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Brussels goes in to bat for beleaguered bees

But Brit boffin insists 'bees die all the time, chill'

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The European Commission has launched a plan to restore bee health in response to widespread reports of increases in bee mortality.

bees

Is that a mite on your thorax, or are you just happy to see me?

But a British boffin has warned that much of the media coverage is hype and that bees, along with all other species, have suffered epidemics at some point or other in their history.

Francis Ratnieks, Professor of Apiculture at the University of Sussex, even referred to the impact of the Black Death in the 13th and 14th centuries, which wiped out up to half the human population of some towns and cities.

Ratnieks, told EUobserver: "The fact that honey-bee colonies die in large numbers is nothing strange...there's an awful lot of hype about bees..."

Bee deaths have been blamed on environmental problems, new diseases and even mobile phone masts.

Ratniek told the Register: "There is no evidence that mobile phones are a factor. There has been a steady decline in the number of hives in the UK and USA and this is likely to be due to the decreasing availability of flowers, which provide the nectar and pollen on which bees feed. Habitat loss is the greatest threat to wildlife including honey bees."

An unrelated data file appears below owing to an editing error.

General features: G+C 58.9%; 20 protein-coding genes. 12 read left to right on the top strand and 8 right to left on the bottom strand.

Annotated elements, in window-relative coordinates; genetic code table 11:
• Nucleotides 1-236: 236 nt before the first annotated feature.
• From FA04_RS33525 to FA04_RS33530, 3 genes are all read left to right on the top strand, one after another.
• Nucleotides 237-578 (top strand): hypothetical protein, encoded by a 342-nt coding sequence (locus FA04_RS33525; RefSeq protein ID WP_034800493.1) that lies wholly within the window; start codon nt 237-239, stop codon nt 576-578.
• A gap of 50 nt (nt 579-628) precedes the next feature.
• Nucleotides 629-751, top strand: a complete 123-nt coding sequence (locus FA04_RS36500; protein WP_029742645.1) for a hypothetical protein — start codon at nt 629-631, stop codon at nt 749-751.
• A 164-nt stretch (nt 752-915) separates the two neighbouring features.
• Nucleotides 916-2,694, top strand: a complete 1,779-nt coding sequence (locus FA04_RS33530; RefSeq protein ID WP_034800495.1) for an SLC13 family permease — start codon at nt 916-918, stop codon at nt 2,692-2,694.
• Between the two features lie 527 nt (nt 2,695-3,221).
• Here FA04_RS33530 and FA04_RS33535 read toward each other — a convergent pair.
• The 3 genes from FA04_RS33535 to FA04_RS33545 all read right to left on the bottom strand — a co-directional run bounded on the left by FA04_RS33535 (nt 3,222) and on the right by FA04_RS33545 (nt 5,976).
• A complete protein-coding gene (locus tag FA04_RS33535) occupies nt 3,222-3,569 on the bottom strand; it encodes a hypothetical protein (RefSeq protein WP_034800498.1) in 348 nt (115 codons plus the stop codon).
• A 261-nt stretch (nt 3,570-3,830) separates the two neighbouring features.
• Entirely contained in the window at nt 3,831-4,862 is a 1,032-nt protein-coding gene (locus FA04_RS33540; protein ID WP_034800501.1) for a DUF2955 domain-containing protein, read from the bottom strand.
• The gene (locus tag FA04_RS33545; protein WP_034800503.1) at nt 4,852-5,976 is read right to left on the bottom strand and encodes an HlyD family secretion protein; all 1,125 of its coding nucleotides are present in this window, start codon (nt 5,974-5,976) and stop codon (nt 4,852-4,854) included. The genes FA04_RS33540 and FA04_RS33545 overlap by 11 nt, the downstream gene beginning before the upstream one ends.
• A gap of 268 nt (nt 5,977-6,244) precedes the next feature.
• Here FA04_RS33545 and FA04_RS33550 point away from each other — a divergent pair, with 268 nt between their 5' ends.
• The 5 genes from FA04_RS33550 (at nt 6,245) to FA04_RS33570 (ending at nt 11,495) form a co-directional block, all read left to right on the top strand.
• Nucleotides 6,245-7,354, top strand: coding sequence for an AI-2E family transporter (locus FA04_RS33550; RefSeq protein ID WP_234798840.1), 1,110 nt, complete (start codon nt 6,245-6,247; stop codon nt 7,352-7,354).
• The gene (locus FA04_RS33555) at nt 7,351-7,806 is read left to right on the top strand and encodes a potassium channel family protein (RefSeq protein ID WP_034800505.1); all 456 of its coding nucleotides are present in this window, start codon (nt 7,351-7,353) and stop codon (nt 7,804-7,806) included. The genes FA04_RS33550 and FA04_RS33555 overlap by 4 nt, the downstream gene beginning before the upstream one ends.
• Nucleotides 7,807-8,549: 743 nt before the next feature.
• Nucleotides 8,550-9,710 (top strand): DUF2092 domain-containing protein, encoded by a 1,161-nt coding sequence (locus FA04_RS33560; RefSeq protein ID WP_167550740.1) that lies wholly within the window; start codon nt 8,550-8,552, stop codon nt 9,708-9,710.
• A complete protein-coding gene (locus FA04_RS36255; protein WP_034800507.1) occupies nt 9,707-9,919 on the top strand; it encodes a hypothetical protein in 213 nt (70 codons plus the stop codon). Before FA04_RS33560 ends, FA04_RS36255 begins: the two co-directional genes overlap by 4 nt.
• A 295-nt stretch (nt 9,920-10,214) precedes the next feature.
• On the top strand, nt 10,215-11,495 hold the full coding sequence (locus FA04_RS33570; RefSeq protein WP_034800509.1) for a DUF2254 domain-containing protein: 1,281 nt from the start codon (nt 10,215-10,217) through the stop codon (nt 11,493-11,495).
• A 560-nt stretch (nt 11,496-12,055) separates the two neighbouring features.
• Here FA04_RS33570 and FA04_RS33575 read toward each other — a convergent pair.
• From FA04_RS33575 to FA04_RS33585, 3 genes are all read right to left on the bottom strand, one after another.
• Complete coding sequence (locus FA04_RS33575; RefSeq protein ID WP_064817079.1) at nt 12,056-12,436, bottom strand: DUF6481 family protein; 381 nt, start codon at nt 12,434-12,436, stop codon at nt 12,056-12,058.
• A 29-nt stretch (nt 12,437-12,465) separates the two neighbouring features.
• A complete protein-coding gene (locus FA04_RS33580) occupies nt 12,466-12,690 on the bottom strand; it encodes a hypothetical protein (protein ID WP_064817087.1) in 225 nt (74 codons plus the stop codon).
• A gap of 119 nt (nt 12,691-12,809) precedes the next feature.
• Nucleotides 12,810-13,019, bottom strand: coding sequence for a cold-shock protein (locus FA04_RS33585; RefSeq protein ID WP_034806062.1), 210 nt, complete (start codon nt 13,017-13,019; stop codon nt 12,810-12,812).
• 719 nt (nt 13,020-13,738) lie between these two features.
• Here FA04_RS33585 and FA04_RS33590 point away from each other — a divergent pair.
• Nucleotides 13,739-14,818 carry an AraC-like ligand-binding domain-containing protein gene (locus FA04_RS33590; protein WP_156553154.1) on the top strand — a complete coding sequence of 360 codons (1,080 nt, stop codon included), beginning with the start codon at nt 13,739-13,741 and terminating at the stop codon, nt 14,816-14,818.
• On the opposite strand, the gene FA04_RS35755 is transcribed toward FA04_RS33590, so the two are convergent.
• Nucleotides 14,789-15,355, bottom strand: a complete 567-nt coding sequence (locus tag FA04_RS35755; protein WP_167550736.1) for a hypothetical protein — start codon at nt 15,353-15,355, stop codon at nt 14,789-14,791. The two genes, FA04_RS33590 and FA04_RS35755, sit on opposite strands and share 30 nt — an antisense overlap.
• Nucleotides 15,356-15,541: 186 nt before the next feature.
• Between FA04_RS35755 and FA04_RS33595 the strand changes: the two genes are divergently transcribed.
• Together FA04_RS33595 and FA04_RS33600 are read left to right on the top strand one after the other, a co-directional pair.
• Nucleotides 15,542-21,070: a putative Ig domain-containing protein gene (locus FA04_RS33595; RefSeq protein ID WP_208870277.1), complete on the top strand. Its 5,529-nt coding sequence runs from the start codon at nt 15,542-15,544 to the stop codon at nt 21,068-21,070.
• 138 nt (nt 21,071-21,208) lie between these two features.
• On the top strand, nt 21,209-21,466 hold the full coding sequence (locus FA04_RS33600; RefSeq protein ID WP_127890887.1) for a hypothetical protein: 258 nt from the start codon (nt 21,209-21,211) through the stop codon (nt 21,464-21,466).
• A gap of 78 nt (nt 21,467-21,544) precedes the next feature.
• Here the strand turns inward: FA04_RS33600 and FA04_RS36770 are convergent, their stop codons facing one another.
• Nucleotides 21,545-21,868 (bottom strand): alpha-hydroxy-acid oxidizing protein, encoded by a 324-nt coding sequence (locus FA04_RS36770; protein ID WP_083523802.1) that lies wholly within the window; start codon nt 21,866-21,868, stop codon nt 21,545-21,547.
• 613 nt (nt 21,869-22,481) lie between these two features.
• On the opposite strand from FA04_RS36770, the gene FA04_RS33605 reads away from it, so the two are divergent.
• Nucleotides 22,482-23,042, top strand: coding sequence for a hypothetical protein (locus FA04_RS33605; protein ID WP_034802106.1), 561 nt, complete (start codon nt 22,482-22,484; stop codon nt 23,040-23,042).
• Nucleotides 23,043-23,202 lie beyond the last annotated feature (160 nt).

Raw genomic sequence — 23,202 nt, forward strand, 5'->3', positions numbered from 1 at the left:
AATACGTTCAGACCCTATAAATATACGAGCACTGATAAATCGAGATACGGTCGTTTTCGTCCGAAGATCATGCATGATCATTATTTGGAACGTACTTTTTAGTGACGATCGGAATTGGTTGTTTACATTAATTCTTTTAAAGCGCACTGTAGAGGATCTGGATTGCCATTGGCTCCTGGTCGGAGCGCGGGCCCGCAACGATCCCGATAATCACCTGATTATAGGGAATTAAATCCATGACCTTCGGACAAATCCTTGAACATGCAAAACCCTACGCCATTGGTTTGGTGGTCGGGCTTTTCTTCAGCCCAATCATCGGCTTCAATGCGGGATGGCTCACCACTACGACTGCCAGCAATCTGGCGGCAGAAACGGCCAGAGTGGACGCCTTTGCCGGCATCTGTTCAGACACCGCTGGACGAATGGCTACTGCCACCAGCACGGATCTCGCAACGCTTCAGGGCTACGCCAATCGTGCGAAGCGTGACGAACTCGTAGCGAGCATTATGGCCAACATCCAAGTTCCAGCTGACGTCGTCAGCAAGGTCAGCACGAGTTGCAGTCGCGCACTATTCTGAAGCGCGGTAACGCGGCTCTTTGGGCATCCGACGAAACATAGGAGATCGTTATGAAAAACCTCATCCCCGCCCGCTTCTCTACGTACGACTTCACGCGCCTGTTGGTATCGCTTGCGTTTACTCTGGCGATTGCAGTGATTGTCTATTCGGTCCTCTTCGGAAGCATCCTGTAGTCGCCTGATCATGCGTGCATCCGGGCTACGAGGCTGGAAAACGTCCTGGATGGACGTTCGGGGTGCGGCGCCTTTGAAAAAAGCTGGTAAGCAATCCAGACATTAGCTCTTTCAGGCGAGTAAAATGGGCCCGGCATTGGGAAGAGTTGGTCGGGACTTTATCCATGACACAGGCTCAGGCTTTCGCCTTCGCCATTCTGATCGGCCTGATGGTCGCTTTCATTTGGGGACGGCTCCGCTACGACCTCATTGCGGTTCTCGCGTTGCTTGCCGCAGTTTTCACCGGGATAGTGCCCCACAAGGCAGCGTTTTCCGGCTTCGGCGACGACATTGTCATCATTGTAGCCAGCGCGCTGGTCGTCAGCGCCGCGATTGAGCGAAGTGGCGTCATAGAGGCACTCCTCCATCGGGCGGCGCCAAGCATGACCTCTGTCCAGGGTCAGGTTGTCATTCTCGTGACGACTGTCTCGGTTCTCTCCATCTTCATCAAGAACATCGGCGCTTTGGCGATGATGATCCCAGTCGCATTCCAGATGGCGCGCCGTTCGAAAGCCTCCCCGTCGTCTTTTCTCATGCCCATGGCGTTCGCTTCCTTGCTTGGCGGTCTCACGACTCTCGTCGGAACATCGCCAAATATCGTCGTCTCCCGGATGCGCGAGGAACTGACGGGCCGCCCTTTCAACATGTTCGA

The Commission yesterday promised to establish an EU reference library for bee health at Sophia Antipolis, France, and a pilot surveillance program to work out the scale of bee death.

The Commission will also review EU animal health rules for bees, health training for EU officials and address biodiversity loss.

Bees are at risk from various bacterial, viral, parasitic and environmental problems and there are very limited veterinary products for treating the creatures.

It will also establish research projects to look at bee health, as well as projects investigating the decline of other domestic and wild pollinators.

There are 700, 000 beekeepers in Europe - most of them hobbyists, the Commission reckons.

Professor Ratniek said two recent arrivals from Asia to Europe - the Varroa mite and the Nosema ceranae parasite - could pose real dangers to bee colonies.

Fears of widespread bee deaths began when reports of "colony collapse disorder" hit the US in 2007.

Such stories are almost always bolstered with the repetition of a dubious Einstein quote: "If the bees die, humans will have four years of life left". ®

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